Ajmal Zaheer Ahmad has helmed his most polished and intense offering to date. His 2014 film Jinn was decent, in large part thanks to a strong cast. But it lacked both atmosphere and scares. My Soul To Keep is his follow-up to that feature–only his fourth film altogether–and the intervening years have been kind to the director. There are several pulse-pounding, eerie moments throughout the film. The mostly single location of the house (with a few scenes happening elsewhere) is creepy and offers plenty of areas to bathe in darkness.
Ahmad also keeps the film at such a frantic pace that the viewer cannot ever catch their breath. As a director, he has delivered a scary, visually impressive horror for the whole family. Though, with his and Justin Hynous’s screenplay, they have gotten two-thirds of the way there. Eli is very well written and is believable, as are his two friends. The creature he is fighting against, be it real or only a figment of Eli’s overactive imagination, is compelling and unique.
The two writers do a bang-up job with the parents as well. The Bravermans care for both of their kids and want to do right by them at all times. In a fantastic early scene, Eli’s concerned teacher shows his parent’s a drawing of the monster he made and explains the story he told as part of show and tell. The parents don’t see it as a big deal, as an imagination, dark though it may be is a good thing.
“…keeps the film at such a frantic pace that the viewer cannot ever catch their breath.”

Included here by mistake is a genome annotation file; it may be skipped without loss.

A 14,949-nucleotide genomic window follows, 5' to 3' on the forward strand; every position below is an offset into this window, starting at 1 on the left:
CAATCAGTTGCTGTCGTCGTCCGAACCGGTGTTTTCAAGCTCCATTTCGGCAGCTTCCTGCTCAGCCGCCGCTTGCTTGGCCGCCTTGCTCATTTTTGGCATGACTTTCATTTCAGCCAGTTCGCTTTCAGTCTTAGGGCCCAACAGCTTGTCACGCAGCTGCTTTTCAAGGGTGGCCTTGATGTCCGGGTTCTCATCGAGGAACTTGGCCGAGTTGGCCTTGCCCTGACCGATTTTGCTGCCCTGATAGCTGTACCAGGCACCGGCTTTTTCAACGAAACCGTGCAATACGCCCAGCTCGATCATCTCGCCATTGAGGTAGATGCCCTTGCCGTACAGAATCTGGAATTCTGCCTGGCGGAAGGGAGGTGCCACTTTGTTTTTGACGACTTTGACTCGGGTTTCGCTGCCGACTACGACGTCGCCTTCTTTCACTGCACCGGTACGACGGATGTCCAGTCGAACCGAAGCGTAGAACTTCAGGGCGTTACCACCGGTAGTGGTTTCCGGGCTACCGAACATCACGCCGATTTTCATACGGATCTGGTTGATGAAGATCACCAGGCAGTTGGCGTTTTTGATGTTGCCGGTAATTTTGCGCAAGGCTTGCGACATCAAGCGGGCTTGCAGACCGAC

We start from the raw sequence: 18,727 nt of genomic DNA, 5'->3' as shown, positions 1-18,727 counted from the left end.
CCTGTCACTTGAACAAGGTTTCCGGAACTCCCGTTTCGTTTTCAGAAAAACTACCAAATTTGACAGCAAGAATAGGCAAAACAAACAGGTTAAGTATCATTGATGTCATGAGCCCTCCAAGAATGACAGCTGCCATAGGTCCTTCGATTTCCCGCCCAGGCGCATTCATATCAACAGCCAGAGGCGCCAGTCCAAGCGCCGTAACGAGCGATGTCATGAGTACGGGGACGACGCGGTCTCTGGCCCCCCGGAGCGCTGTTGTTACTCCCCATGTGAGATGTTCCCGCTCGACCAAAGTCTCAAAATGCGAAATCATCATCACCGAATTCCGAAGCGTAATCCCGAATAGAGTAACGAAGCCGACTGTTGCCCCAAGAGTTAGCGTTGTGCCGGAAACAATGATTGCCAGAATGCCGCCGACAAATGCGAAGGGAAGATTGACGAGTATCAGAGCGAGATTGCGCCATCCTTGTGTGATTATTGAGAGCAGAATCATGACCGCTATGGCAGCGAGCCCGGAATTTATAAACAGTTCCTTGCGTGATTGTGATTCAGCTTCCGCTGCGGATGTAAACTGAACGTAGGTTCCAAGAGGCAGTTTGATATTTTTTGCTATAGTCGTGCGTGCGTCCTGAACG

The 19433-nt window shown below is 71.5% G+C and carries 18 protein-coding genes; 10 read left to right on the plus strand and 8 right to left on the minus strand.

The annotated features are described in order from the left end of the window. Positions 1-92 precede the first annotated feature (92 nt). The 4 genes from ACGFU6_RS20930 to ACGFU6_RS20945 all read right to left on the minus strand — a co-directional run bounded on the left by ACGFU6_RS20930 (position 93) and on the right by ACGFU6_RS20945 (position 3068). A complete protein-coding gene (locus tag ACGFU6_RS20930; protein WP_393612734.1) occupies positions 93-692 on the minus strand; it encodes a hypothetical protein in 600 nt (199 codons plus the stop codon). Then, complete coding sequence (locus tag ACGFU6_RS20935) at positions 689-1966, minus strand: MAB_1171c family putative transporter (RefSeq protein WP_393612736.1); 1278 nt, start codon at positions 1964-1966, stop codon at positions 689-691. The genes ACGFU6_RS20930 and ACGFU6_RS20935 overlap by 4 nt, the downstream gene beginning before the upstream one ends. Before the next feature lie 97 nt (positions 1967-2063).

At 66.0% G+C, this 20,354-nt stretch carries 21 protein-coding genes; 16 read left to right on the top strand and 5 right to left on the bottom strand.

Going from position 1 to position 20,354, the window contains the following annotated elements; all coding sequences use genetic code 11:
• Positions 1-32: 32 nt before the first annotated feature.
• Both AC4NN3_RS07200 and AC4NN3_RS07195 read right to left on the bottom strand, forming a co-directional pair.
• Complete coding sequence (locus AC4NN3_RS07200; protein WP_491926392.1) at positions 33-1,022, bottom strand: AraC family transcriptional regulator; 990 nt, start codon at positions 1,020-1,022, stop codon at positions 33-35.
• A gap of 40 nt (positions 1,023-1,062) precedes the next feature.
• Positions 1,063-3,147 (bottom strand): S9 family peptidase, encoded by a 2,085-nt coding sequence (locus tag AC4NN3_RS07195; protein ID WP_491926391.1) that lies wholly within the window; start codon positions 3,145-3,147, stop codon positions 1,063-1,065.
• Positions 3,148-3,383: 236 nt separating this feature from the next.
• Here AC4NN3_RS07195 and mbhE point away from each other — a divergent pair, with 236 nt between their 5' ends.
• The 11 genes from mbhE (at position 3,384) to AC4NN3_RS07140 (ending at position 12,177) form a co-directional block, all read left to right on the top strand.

I adore everything about this scene and the parents all the way around. The problem is Emily. She’s the one who convinced Eli it’d be a good idea to share his story of the creature that keeps him up late at night. To enact a little bit of revenge, Eli and Sam film Emily applying make-up. She gets all angry about it, so she dresses as a slasher killer and scares Eli while he’s asleep. This same prank almost goes awry when their dad comes into Eli’s room, ready to bust some creep’s head up.
Her prank leads her to be severely grounded, and as such, she must watch Eli while the parents go on a very nice dinner date. But she does not stay there, and this strains credibility quite a bit. Given how awful and “psychotic” Emily has proven herself, that the parents aren’t tracking her phone, or some such, is the most unbelievable aspect of the movie. Technically, the parents do have a plan in place to deal with that, but it involves Emily’s boyfriend, so not the best strategy. Dominic also does not seem like the kind of person who would shrug off his duties, so that he goes along with Emily’s plans to ditch the kid makes the second half hard to swallow.
My Soul To Keep is well directed, wonderfully acted, and is a horror movie for children that is scary. But the writing for one character does not work, which means the script puts itself in knots trying to justify certain actions or moments. Overall though, My Soul To Keep is worth a watch, especially for brave 9-year olds.
"…several pulse-pounding, eerie moments…"